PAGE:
Richard Chrisman verdict: Jury finds aggravating factor in ex-officer's case

PHOENIX - Jurors in the trial of an ex-Phoenix police officer charged with fatally shooting an unarmed suspect and his dog have found an aggravating factor in the case.

Around 3:15 p.m., the jurors said they found an aggravating factor of emotional loss in the case of Richard Chrisman.

ABC15 crews in the courtroom said Chrisman broke down as he left the courtroom.

He faces a maximum of 15 years in prison and a minimum of five years. The next court date is scheduled for Oct. 18.

Earlier Tuesday, the jury failed to reach verdicts on two of the three counts against Richard Chrisman late Monday: animal cruelty and second-degree murder.

Chrisman has pleaded not guilty to second-degree murder, aggravated assault and animal cruelty. He maintains the October 2010 shootings of Daniel Rodriguez, 29, and his pit bull were in self-defense.

The former officer testified how pepper spray and his stun gun failed to stop the suspect's aggressive behavior as the two then struggled, and Rodriguez picked up a bicycle from the living room floor.

"He was going to smash my brains in. ... I fired two rounds, center mass," Chrisman told jurors during his trial.

Rodriguez died at the scene.

Prosecutor Juan Martinez told jurors Chrisman arrived at Rodriguez's home as the aggressor, barged in and pressed a gun to his head before the fatal shooting.

Martinez said the evidence doesn't show Rodriguez was assaulting the officer. He said Chrisman shot Rodriguez's "friendly" dog after the animal wagged his tail at him, and that the officer failed to even try to talk to Rodriguez.

"A person cannot take out a gun, point it at someone and then when that person steps back, shoot them," Martinez told jurors in closing arguments.

Defense attorney Craig Mehrens urged jurors not to believe Martinez's "tale."

He said it's hard to believe that a nine-year veteran of the force who had never fired his gun would have decided "today's the day" to kill someone and chose Rodriguez as his victim.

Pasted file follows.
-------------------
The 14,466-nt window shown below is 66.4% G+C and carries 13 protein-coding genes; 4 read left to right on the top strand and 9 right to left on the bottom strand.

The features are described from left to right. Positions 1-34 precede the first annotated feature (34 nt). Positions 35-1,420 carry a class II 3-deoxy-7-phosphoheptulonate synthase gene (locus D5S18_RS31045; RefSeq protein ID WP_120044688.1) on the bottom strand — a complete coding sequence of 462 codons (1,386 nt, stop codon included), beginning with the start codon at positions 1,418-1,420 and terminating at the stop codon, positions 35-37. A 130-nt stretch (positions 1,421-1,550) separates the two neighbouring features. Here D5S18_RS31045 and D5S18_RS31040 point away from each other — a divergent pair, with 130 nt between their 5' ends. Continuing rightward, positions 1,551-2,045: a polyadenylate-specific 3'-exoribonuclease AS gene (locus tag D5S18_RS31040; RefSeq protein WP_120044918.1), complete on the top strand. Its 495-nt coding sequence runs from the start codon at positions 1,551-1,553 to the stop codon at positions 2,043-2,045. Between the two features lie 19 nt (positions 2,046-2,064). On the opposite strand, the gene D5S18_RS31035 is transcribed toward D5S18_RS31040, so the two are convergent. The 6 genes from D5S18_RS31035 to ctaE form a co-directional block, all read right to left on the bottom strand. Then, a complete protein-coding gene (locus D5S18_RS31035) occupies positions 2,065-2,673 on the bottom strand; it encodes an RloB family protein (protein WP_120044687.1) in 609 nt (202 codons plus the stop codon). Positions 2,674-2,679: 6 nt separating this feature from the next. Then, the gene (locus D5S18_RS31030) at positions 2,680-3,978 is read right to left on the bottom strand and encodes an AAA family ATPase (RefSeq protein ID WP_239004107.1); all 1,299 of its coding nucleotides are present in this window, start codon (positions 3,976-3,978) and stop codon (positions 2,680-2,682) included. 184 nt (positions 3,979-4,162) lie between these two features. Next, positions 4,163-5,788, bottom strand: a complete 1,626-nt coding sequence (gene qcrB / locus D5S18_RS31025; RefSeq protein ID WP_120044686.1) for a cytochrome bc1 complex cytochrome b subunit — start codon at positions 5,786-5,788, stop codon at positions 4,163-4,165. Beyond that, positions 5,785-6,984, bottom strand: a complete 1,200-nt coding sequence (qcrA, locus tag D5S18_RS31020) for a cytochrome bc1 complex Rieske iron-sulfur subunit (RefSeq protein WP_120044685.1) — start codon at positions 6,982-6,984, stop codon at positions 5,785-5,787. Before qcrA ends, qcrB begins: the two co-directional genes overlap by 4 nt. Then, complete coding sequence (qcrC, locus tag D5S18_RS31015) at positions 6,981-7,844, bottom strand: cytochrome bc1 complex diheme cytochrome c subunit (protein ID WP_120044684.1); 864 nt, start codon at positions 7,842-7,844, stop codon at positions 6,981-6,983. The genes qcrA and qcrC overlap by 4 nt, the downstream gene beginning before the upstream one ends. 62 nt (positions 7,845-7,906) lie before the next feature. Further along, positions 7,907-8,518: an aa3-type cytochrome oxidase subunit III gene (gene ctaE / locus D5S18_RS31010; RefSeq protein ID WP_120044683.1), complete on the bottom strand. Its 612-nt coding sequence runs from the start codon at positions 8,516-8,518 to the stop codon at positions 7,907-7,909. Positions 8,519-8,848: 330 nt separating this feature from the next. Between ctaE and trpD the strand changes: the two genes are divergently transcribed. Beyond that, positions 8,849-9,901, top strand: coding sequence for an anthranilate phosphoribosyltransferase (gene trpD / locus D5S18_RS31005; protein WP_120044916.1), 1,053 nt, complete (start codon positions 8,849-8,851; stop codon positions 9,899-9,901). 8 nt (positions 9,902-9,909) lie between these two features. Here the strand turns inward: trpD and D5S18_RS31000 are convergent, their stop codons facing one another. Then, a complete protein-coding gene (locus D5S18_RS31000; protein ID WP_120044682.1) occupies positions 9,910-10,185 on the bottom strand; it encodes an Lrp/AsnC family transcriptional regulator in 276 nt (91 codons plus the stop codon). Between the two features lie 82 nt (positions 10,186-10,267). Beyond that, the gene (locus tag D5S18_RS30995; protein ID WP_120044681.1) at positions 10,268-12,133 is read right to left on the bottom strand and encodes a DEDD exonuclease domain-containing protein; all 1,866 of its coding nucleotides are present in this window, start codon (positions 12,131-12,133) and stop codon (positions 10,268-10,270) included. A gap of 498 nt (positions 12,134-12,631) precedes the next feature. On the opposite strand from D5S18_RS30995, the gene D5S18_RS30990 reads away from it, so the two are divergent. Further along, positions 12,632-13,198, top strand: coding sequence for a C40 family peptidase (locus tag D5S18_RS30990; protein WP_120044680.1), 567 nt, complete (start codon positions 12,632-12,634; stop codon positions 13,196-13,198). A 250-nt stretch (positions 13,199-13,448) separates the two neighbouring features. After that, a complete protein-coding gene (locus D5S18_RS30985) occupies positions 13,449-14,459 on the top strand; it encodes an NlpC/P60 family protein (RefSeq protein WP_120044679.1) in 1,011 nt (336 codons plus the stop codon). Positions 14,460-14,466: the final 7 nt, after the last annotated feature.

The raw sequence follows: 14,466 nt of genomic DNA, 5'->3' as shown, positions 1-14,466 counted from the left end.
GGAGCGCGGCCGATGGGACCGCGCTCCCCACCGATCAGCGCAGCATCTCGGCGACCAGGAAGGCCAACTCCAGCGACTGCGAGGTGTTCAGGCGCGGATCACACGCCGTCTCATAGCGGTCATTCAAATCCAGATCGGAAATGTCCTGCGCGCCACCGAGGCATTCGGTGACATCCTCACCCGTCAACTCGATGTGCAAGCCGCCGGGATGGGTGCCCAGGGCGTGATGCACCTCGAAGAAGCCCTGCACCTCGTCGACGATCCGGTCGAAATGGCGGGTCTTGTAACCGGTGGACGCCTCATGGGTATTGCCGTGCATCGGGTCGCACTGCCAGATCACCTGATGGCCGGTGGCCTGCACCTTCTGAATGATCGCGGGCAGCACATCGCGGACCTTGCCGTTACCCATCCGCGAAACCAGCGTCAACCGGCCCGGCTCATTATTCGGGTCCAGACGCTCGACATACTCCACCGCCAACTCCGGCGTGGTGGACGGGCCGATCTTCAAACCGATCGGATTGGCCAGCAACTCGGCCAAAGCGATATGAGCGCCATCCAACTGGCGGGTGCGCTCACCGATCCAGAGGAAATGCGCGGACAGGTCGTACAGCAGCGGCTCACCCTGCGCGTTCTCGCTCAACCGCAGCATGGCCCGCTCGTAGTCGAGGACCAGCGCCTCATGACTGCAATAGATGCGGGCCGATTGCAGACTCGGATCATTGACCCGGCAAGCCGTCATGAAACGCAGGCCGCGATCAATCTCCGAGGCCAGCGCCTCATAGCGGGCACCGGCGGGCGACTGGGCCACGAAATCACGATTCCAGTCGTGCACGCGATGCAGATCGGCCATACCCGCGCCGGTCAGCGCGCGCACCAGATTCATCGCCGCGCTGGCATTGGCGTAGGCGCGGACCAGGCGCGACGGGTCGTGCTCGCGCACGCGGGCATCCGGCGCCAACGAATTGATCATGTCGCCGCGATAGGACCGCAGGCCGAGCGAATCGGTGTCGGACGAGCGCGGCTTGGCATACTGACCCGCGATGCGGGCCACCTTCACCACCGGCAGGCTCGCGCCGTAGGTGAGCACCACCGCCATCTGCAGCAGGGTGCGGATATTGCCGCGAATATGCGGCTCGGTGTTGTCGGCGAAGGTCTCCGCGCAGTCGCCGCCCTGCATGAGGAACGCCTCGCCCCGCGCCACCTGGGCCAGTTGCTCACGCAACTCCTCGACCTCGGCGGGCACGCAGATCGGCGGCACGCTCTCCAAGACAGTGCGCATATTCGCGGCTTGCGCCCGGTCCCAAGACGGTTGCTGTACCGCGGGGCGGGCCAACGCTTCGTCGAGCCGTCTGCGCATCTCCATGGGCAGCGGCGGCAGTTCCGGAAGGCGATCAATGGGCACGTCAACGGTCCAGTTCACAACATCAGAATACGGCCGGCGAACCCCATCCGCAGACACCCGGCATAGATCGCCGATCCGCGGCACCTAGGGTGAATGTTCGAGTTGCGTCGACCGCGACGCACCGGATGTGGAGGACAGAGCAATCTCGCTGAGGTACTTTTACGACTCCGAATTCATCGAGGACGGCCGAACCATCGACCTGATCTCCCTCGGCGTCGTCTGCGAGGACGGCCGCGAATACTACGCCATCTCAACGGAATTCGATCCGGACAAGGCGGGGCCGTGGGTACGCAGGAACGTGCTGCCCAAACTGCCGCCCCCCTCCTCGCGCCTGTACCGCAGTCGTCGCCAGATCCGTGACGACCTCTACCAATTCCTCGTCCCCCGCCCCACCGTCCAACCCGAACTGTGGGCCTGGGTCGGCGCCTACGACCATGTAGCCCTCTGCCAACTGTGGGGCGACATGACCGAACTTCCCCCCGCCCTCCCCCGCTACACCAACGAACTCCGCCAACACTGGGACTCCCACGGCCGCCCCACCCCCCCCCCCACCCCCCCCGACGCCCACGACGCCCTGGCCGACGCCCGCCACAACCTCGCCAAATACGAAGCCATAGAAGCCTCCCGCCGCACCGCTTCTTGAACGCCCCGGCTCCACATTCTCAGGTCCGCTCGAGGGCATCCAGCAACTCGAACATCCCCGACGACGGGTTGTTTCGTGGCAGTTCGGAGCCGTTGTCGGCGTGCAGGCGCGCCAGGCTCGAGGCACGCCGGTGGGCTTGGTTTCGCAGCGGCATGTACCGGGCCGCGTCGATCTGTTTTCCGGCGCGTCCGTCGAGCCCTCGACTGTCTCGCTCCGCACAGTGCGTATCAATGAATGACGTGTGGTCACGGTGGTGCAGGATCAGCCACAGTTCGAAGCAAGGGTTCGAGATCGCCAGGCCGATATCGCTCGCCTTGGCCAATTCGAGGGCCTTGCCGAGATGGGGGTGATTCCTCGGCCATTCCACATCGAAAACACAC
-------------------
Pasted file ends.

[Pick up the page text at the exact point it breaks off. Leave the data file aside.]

Chrisman testified that he and another officer arrived at the scene and made contact with the woman who had called authorities to report that her son, Rodriguez, had become violent. Chrisman said she was frightened and excited.

"She was crying, shaking," Chrisman testified. "She told us that her son, Danny, goes out, he leaves the house for several days at a time. When he comes home, he gets real violent and angry and starts destroying stuff and hurts her."

Authorities say Chrisman used unnecessary excessive force after Rodriguez questioned the right of the two officers to be inside his trailer.

The other officer on the scene with Chrisman told investigators the dog wasn't attacking either of them, and that the man wasn't a threat when Chrisman shot him. Chrisman says the officer wasn't doing his job, and was outside the trailer when the shooting occurred.

Elvira Fernandez, Rodriguez's mother said, "Tuesday's verdict will not bring back my son but it could restore the faith that some may have lost in our criminal justice system. Nobody is above the law."

Chrisman was fired from the department about five months after the shooting. Opening statements in his trial began in early August.

In a press release issued Tuesday afternoon, the Phoenix Law Enforcement Association (PLEA) said:

"In a perfect world, we would not need batons, Tasers, pepper spray, handguns, shotguns or rifles. The world we operate in is anything but perfect ... Ours is a world in which we are required to make split second decisions while operating under a complex of rules ...

This particular case is uniquely difficult. Not only was a police officer criminally charged for doing his job, it also pitted the word of one officer against another."

You can read the full statement here.

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